I can report some information on Mahamevnawa. I find it unfortunate there isn't much about them in english on the internet.
First, from what I've heard there, Mahamevnawa is the biggest order in Sri Lanka. There are some 40 branches in the island and a bunch around the world . While it is a forrest tradition, some monasteries can be quite busy, but others are extremely secluded, ideal for those ready for deepening their practice.
The chief monk there is ven. Kiribathgoda Ñanananda , who translated the entire sutta pitaka to modern sinhala in the last couple of decades. He is highly and widely respected for his work on restoring Buddhism in Sri Lanka, where I was told it was common for monks to play with horoscopes to see if someone would go to heaven, hell, or have merits to attain arahatship... things like that.
So, in Mahamevnawa, you will hear that the suttas are the greatest authority. Commentaries are seen as commentaries, and the Abhidhamma contents, as far as I saw, were seldom a subject of conversation.
One important thing also is that they are quite rigorous about vinaya. I find it particularly important that monks are not allowed electronic gadgets: notebooks, pads, smart phones. Only a handful of monks were authorized to use the computers in the Polgahawela monastery for very specific tasks.
The ideal first step for ordination in Mahamevnawa is to be familiar with one of their temples, if you are lucky to have one near by. Then, they can get to know you (you get to know them) and it's easier for them to help with permanent visa to Sri Lanka. Otherwise, you will have to get a tourist visa to stay in the monastery in Sri Lanka, and from there, they can help with visa extensions and permanent visa application. However, be reminded that, as of now, you must leave Sri Lanka and come back to perform this visa operation from tourist to resident. Not only that, but also it seems Sri Lanka's immigration policy requires the person to go back to the country of origin before returning to Sri Lanka with a permanent visa.
Of course, contact them through email before going and plan with them your visit. They are very kind and quick to respond, and very interested in learning about you and answering any questions you might have through email.
Once in the monastery, probably the headquarters in Polgahawela, you will have to live there for a few months as a candidate along with many dozen of other candidates. In the Polgahawela monastery, there are usually 80 to 100 monks. Day to day activities include chores, pujja cerimonies and classes (dhamma/sutta classes, dhamma talk classes and chanting classes). These are in sinhala, but they work to provide the english speaking candidates with classes as well. There are very few westerners in Mahamevnawa, but there's always people (candidate and monks) around who can speak english, so it's not overly isolated for those who can't speak the local language as it could be in other monasteries around the world.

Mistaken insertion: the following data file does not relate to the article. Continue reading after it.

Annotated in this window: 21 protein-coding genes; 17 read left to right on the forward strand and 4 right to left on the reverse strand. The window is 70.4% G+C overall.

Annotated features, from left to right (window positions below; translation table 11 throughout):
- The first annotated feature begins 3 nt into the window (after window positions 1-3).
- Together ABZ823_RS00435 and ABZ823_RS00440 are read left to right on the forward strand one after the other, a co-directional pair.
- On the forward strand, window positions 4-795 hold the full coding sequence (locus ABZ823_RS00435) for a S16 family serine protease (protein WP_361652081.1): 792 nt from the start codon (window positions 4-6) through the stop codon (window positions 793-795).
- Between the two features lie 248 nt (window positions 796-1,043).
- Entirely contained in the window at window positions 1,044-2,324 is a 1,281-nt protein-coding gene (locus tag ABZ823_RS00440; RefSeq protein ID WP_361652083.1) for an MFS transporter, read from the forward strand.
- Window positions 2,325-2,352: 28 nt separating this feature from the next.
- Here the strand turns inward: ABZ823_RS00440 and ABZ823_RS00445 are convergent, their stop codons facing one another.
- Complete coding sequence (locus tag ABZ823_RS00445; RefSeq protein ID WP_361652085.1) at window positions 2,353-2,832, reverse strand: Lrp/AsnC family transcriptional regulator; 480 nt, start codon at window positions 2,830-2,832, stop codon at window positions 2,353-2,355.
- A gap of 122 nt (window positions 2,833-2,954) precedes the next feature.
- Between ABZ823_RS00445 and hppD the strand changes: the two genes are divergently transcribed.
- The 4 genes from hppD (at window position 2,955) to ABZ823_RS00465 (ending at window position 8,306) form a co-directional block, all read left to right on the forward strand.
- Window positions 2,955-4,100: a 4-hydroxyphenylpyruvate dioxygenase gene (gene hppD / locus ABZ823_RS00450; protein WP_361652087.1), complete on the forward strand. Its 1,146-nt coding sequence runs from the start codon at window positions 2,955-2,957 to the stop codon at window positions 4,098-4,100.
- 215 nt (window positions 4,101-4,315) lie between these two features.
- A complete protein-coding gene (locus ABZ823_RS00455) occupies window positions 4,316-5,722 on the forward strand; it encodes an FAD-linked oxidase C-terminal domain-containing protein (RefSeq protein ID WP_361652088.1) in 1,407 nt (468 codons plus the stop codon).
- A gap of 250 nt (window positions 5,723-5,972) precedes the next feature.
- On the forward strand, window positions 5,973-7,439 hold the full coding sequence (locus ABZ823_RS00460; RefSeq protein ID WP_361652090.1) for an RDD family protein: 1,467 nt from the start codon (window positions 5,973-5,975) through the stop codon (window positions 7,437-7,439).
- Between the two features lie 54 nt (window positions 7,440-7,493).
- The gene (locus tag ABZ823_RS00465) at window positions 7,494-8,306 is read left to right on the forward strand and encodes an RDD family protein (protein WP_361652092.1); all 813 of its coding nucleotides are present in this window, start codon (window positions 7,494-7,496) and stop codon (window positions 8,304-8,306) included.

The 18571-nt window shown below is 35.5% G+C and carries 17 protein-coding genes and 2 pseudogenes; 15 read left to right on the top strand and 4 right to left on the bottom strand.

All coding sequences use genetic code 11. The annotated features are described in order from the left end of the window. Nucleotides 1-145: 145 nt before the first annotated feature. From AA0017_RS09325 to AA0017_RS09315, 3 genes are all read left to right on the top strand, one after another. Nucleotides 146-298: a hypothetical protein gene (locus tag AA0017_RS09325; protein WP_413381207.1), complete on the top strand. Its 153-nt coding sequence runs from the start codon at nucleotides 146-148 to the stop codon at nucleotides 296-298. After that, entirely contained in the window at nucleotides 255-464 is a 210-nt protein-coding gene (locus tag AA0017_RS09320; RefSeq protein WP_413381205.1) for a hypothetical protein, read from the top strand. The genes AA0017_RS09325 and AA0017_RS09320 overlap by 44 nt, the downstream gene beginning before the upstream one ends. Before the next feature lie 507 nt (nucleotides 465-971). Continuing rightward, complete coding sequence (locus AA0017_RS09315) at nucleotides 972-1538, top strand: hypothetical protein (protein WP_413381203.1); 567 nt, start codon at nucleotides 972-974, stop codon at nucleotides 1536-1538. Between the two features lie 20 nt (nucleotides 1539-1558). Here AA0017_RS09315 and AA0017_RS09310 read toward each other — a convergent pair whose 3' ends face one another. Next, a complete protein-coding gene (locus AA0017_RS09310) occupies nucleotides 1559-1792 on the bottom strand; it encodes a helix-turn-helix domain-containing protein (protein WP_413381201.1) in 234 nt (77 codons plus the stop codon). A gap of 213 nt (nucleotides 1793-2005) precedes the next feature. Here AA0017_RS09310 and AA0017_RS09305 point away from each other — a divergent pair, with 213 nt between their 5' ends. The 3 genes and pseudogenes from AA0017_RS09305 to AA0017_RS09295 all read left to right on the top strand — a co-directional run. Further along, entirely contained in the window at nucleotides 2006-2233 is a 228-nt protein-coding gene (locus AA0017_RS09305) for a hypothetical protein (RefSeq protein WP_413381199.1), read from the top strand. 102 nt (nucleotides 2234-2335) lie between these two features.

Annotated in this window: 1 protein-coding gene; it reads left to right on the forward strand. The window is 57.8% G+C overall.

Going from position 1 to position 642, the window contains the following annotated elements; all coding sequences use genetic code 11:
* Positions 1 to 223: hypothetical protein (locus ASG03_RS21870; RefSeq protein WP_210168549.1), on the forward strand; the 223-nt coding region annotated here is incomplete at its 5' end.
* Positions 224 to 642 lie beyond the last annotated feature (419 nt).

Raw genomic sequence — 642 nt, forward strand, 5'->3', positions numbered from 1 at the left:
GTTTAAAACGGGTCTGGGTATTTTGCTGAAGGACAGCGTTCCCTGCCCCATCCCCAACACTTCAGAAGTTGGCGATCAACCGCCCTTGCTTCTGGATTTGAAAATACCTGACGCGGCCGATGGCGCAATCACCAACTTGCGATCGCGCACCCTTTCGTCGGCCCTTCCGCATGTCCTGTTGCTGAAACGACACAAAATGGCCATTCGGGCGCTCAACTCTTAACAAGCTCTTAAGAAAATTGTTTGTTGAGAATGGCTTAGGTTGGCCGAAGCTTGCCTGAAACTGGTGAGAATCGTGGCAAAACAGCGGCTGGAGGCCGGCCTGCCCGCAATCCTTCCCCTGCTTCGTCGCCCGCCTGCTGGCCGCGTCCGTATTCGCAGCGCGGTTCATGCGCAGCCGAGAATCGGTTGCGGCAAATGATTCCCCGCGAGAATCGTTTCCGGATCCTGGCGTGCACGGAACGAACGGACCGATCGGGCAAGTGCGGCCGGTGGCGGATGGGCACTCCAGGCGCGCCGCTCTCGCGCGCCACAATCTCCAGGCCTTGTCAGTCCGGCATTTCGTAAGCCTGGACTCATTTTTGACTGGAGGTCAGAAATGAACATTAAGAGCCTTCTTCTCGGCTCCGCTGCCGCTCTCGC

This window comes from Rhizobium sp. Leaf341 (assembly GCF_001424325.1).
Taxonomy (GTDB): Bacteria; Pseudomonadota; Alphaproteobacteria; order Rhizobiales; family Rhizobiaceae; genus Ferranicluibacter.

As a candidate, they also encourage you to meditate whenever there's free time. There are always monks to help you, but for the most part, questions of individual practice are usually directed to the ven. Ñanananda who is always available and, of course, is very experienced.
Naturally, once there, you should try your best to learn Sinhala. There are some english books in the library to learn sinhala, and people there can put a lot of effort to help you too.
Once ordained as a samanera, I believe it takes around one year or so until one is eligible for higher ordination. Also, as a samanera, one has a lot of free and individual time in their hands, though there are still classes available for ordained ones, including Pali classes.
Also, monks rotate quite frequently in Mahamevnawa. Every six months, they are assigned to different monasteries in Sri Lanka. More experienced monks also travel overseas. This is a great policy, as it prevents monks from forming intimate ties with the lay people, and prevents them from getting attached to place and people. It also puts one in contact with different monks. Similarly, Mahamevnawa monasteries also frequently receive guest monks from different countries and different traditions.
Finally, Sinhalese people are very warm, kind and friendly folks, which is great news for those coming from other countries. The food is very good, though it can be very spicy. But there's always not-so-spicy options too.
In a gist, I believe the general spirit of Mahamevnawa is of a sincere attempt to stick to the Buddha's words and implement what he taught. As I was told and witnessed, it's a community that sees each other as kalyana mitta. They are genuinely interested and always remind you that everything there is to help one to attain the fruits of the path, always in light of the words of the Buddha preserved in the Pali tradition. This also means they take a much more carefully crafted road, providing the monks with a solid foundation and education, instead of sending them right away to a cave; too much experiences with watching people get deluded and disrobe in a few months. In other words, they take the perspective that this is an education for the rest of your life, and that it takes a lot of patience to develop the qualities and skills for climbing the wisdom mountain.
Hope this helps! Godspeed!
 - https://en.wikipedia.org/wiki/List_of_M ... a_branches
 - https://en.wikipedia.org/wiki/Kiribathg ... anda_Thero